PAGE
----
How To Convince Your Boss To Let You Keep Working Remotely

Amanda Richardson, CEO, CoderPad.

It seems like getting people back into the office like the good old days of 2019 is suddenly the 2023 resolution for more than one prominent company.

It’s quite a change from the performative stoop that so many have been doing during the pandemic and great resignation. To work from home! Hybrid workplace! Maximum flexibility! Whatever you want! Now that the economic landscape is decidedly gloomier, layoffs abound, and tech’s salad days appear to be over (at least temporarily), companies clearly believe – albeit short-sightedly – that they are back in the driver’s seat and holding all the power have it in hand again.

But you, reader, may be wondering: how can I be one of the chosen few who can maintain the work-from-home regime I so cherish? There’s no reason why you can’t. After all, there are rules, and there are Rules-if you know what I mean. And for top performers, companies are suddenly finding the flexibility and creativity needed to keep them happy every time.

Here’s what I think top remote workers will accept that will keep them – and their bosses – perfectly happy with a flexible arrangement. And bosses, take note—employees who follow these tips and prove themselves are the ones you should consider first for remote work arrangements.

Show you have the discipline to stay focused

The reality is that for an undisciplined person, any environment can be a distraction. The office — with its overly chatty co-workers, cafeteria temptations, and break-room pool tables — can be just as productive as your own home. But the optics are worse for homeworkers because they are often invisible to perspicacious, skeptical management. Who says you haven’t been lured away from that home organization project you’ve been putting off? Or that a load of laundry you threw between calls didn’t turn into ten? (You and I both know this is ridiculous, but it’s a fear that still exists.)

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The most accomplished employees maximize their chances of working from home by essentially aligning their work rhythms with the rhythms of their workplace. By making sure you overlap where it matters and being as productive as possible during that time, you prove you deliver on your promises. And in doing so, you effectively defeat a powerful management objection to working from home.

Be relaxed about balance

The most successful performers I see are almost pathologically inflexible, and that quality makes them so ideal for remote work. They don’t consider themselves 100% at work or 100% at home. Instead, it’s a seesaw — a mix they’re not particularly picky about. They accept that the same flexibility that allows them to cook a quick meal in the middle of the day also means they might take a 6pm phone call while the food is cooking.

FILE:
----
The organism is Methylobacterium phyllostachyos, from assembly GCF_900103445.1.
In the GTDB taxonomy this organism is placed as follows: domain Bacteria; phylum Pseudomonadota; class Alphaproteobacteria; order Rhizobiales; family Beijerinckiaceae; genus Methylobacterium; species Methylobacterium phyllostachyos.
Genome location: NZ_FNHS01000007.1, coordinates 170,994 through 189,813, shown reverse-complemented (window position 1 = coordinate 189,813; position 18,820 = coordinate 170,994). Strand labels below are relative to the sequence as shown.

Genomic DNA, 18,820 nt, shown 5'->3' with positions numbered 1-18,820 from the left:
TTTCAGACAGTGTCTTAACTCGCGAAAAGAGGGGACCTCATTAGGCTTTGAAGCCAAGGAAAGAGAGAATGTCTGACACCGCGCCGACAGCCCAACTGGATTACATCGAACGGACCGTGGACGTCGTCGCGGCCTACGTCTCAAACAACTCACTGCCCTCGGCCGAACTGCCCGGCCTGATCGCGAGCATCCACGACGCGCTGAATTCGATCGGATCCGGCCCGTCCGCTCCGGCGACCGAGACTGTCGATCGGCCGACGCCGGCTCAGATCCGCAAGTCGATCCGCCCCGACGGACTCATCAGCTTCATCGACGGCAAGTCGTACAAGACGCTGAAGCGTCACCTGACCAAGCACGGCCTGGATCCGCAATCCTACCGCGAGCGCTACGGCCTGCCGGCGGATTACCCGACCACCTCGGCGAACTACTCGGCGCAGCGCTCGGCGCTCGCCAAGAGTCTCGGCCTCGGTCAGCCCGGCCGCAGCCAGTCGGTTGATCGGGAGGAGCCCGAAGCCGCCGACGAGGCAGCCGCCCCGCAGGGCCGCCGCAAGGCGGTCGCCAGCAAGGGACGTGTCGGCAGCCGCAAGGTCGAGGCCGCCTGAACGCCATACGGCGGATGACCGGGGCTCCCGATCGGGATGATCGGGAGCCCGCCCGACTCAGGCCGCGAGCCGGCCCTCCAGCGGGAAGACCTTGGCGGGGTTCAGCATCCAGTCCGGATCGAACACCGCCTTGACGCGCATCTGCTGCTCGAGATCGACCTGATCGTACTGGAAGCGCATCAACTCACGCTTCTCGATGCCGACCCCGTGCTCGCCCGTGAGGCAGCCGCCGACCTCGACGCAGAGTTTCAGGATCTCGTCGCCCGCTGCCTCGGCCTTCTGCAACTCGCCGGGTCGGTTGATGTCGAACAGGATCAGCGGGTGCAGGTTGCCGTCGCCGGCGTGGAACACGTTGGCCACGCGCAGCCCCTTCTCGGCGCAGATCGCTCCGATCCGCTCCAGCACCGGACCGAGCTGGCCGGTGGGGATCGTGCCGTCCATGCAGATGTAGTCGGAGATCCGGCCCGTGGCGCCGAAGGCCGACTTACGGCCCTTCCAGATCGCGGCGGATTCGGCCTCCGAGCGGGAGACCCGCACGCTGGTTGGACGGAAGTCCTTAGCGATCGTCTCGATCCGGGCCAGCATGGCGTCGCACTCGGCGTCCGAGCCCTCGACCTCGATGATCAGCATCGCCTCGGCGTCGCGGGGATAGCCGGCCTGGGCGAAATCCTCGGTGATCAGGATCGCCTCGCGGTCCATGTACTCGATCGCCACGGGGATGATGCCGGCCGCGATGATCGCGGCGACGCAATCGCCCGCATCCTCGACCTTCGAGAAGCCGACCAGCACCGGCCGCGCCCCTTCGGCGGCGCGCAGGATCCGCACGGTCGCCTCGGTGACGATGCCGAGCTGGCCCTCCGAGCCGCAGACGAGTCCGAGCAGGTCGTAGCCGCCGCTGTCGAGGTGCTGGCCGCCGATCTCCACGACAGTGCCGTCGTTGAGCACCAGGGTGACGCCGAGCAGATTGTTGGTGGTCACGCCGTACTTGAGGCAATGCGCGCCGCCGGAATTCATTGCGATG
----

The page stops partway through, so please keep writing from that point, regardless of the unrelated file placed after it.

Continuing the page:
These employees take a relaxed and sensible approach – going with the ebb and flow of work and life in a way that allows them to effectively care for both. They know it’s about using their time wisely – and it shows. Your managers and colleagues feel seen, heard and cared for – and employees still feel able to meet their personal commitments and work demands.

Communicate more, not less

The downside of working remotely when almost everyone else is in the office is luck (or lack thereof). You don’t have those random moments in the same clip; it just doesn’t happen. We’ve all had those experiences where we get sucked into an impromptu brainstorming session, get invited over to lunch with a fat cat, or a boss walks in and casually says, “Hey, why don’t you join me for the chat with Major Account X?” ”

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These opportunities are harder to win when you’re a remote worker — they come with purposeful effort. Smart remote workers value communication and connection for exactly this reason. You are helpful and caring towards colleagues and managers. They create opportunities for conversation. They are not afraid of being invited to important meetings. You volunteer. And yes, they go to the office when warranted. Your superiors know your goals and can work towards them. And that’s why they’re still at the top of the list.

As the balance of power appears to be shifting back to employers, it’s easy to assume alternative ways of working are off the table. But the secret is to remember that’s never true. Nothing is off the table if you are a great performer who knows how to highlight your skills, value and productivity through the way you work and communicate. And for those of you making decisions about working arrangements, remember this is a simple and effective way to reward high performers and avoid attrition costs.

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